Vintage Bead Box Subscription Review – July 2019
My Subscription Addiction pays for this subscription. (Check out the review process post to learn more about how we review boxes.)
About Vintage Bead Box
The Subscription Box: Vintage Bead Box
The Cost: $25/month
The Products: Beads and findings made from a variety of materials (glass, wood, semiprecious stones, metal, acrylic, etc.). Most were manufactured between 1930 and 1970.
Ships to: US (free), Worldwide (additional shipping charges will apply)
Vintage Bead Box July 2019 Review
All Vintage Bead Boxes are now themed. This month’s theme was “Victory”:
There isn’t a traditional information card with this box because, owing to the nature of the contents (i.e., limited supply), every box could be a little different.
A note on prices: Because these beads are vintage, they can’t be purchased separately from any sources. Further, materials, country of manufacture, and more, can be a little difficult to determine precisely. Thus, I have opted not to provide prices in this review.
Please note that no directions are given and you have to supply your own needles, stringing materials, tools, and findings.
You’ll receive a lot of acrylic beads in this subscription, but I kind of don’t mind. Acrylic beads were more common during the years this subscription tends to cover, and they’re usually unique shapes like these spacers. Plus, they’re lightweight so you can use some of the larger ones in earrings if you want. Anyway, I need to find some round beads in a similar size (I have lots of candidate gemstones) so I can actually use these as spacers, where I think they would look pretty good.
I like this shape a lot (I’ve seen it called “olive” elsewhere). I have some other vintage olive-shaped beads that I could maybe use together with these, assuming they are close in size.
Genuine Bakelite Bead
Bakelite was everywhere back in the day but it is kind of rare now, so Bakelite beads at vintage bead shops are often quite expensive. This is the first time I’ve ever received one in Vintage Bead Box. This one is honestly big enough for a bracelet centerpiece for me and I think I can show it off best using some brass wire.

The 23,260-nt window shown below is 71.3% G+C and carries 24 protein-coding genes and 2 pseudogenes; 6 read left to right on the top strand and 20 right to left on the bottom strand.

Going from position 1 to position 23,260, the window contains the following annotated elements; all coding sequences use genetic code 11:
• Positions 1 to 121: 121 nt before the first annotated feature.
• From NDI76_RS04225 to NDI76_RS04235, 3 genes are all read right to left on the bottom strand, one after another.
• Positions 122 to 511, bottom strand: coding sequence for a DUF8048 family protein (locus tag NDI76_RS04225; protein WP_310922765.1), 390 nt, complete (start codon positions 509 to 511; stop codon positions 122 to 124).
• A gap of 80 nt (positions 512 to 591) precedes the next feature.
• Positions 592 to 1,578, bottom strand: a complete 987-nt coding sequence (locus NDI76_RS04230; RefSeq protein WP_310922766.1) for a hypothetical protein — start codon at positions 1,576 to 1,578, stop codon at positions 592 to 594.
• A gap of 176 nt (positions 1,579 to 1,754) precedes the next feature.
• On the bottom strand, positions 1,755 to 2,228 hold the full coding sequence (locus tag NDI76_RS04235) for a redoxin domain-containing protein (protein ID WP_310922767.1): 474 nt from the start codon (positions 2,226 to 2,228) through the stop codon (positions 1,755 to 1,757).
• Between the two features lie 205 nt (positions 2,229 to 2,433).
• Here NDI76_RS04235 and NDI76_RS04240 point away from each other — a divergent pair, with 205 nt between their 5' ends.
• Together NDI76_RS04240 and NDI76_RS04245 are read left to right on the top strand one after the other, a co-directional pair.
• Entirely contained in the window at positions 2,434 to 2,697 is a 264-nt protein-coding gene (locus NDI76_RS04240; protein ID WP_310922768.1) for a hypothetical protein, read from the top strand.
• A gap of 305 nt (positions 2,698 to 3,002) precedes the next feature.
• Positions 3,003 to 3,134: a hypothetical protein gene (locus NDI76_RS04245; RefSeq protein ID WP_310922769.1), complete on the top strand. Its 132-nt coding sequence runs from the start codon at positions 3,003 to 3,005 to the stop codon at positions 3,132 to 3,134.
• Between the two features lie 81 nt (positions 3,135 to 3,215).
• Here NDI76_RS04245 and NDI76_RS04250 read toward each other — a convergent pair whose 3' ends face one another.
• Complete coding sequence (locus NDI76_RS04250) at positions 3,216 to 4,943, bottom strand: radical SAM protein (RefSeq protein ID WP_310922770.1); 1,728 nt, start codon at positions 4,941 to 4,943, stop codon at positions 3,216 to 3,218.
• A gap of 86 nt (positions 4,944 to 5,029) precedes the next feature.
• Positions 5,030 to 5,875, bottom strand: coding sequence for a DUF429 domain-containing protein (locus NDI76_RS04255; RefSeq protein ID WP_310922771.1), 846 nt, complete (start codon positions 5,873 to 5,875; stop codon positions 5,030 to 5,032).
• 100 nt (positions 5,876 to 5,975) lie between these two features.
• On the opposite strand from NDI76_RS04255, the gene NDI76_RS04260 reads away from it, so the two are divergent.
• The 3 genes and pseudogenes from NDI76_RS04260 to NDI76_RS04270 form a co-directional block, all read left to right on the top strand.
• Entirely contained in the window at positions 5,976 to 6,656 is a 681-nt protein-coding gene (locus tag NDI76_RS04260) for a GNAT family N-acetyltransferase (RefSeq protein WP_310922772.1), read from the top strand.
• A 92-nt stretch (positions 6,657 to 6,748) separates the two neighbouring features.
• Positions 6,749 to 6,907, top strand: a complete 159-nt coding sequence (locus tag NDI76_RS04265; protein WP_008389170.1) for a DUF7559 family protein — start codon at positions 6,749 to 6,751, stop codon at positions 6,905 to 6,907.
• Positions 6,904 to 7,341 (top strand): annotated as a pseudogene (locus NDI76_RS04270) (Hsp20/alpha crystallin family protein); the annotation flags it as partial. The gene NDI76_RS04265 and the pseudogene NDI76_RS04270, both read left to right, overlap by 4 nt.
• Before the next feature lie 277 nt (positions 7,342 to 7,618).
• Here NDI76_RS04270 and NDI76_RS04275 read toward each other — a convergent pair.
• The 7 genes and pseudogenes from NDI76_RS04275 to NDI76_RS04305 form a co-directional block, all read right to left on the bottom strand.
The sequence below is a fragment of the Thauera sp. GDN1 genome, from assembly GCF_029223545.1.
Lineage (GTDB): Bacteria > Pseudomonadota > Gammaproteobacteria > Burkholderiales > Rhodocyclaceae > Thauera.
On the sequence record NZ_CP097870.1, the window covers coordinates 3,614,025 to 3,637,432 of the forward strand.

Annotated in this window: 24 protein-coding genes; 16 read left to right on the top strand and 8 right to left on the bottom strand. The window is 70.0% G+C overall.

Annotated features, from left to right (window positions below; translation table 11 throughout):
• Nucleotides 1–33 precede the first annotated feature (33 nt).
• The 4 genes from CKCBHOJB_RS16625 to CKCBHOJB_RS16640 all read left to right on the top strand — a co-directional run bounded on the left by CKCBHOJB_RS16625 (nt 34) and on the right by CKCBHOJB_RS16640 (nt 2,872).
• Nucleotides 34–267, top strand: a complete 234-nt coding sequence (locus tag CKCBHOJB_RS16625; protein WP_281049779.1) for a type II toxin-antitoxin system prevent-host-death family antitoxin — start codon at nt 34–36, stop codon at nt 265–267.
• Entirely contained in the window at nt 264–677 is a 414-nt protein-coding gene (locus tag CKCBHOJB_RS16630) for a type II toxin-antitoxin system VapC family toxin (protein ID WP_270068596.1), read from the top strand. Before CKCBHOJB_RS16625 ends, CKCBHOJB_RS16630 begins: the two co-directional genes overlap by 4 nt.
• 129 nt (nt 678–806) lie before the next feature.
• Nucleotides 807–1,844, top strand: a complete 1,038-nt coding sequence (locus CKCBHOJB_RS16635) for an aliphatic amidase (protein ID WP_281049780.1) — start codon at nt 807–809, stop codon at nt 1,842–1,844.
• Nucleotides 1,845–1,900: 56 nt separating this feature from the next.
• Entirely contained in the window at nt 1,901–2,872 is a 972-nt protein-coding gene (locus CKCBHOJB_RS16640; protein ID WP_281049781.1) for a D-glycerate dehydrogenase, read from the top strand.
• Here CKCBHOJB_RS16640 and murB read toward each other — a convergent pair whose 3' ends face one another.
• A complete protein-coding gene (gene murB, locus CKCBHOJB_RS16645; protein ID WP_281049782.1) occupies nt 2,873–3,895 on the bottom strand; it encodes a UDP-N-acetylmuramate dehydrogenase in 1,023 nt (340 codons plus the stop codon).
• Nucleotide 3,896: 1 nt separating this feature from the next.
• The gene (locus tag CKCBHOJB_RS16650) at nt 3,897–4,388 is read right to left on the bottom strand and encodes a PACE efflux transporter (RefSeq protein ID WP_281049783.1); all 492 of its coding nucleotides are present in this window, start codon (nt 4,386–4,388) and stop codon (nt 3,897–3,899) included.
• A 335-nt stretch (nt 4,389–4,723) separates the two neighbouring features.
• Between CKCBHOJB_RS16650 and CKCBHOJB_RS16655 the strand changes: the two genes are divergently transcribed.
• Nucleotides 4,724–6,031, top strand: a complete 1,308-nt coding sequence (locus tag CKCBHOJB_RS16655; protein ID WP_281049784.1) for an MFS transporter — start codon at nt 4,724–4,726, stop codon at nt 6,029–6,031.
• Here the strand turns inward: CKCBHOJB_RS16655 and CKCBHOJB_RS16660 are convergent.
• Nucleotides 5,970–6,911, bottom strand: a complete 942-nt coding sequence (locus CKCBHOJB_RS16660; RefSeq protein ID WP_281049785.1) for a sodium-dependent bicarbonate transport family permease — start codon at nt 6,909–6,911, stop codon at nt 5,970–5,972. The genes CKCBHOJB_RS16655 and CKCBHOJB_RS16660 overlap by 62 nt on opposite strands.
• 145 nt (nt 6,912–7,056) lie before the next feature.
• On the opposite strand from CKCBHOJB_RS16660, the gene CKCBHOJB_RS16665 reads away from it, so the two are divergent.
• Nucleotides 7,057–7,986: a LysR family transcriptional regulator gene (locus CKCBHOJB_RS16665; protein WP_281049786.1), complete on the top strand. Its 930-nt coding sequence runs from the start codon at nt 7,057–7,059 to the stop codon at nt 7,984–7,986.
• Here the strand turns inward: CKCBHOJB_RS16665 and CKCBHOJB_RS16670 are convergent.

These are super fun. A few years ago, I went down the rabbit-hole of looking at celluloid jewelry components and I found a lot of fun things, including celluloid bangle bracelets, brooches, etc. These just scream “vintage,” too, but in a good way. I used them in a bracelet this month, which you can see below.
These are sort of irregular rounds/smooth rondelles. I thought they went well with some of the colors of the celluloid fruit, so I used a few of them in a bracelet.
Faceted Glass Beads
You’ll usually receive a few glass beads in this subscription. These are a lovely opaque blue color that you honestly don’t see too often these days. There was a strong blue theme running through my box and I used all the blue-containing beads in a project together.
Lucite! This is like the highest-quality acrylic. (It is actually a trademarked term, even now.) These don’t have any edges where molds joined together. They are also lightweight. And being blue, they fit nicely into my bracelet design for the month.
You’ll usually receive seed or bugle beads in this subscription box. What’s fun about these is the stripes – although some striped styles are being made again, many, many striped seed beads are older. I think these are about a size 8/0.
Here is another type of glass bead. I did use some of these in a bracelet but I picked the small rounds first (they fit with the scale of what I was trying to do) and then went for some of the longer cylinders to finish off at the ends.
I made two bracelets this month. Here is the first. It is a more conventional piece with a repeating pattern using the Lucite beads, the striped seed beads, and some of the faceted glass beads.
And, the celluloid fruits just HAD to be used as they are one of the most authentically vintage-looking items in terms of style as well as material that I have ever received in this subscription box. I thought both colors of glass beads worked with them, so I made another bracelet.
Verdict: I did not calculate a value for Vintage Bead Box, as explained above, but if you divide the total cost by the number of items, you are paying about $2.78 an item. This seems quite reasonable to me. If you browse Etsy or eBay, you can find similar groupings of vintage beads and findings for prices ranging from $2-$7 (and beyond). I thought this was one of the most “vintage” Vintage Bead Boxes I’ve ever received (olive-shaped acrylic! Lucite! celluloid! Bakelite! striped seed beads!). It was also possible to go either more conservative (as with the blue bracelet) or a little more lighthearted (fruit bracelet), which was nice.
For what it’s worth, everything arrives clean. I suspect at least some of it is from deconstructed vintage jewelry (but honestly, that is OK by me – I get fun beads and things stay out of the landfill). It is all clean and, so far, manufactured pretty well. Some beads show a little wear but that is part of the charm of working with vintage beads. Plus, a lot of the items are unusual and you’d have a hard time finding equivalents made from modern materials.
To Wrap Up:
Can you still get this box if you sign up today? This subscription ships very early in the month, so your first shipment if you signed up now would come in August. (Also, your box might not match mine exactly since many vintage beads are in short supply.)
Value Breakdown: At $25 for this box, you are paying about $2.78 per item.
Keep Track of Your Subscriptions: Add this box to your subscription list or wishlist!
What did you think of the July 2019 Vintage Bead Box? Do you subscribe to any beading or craft boxes?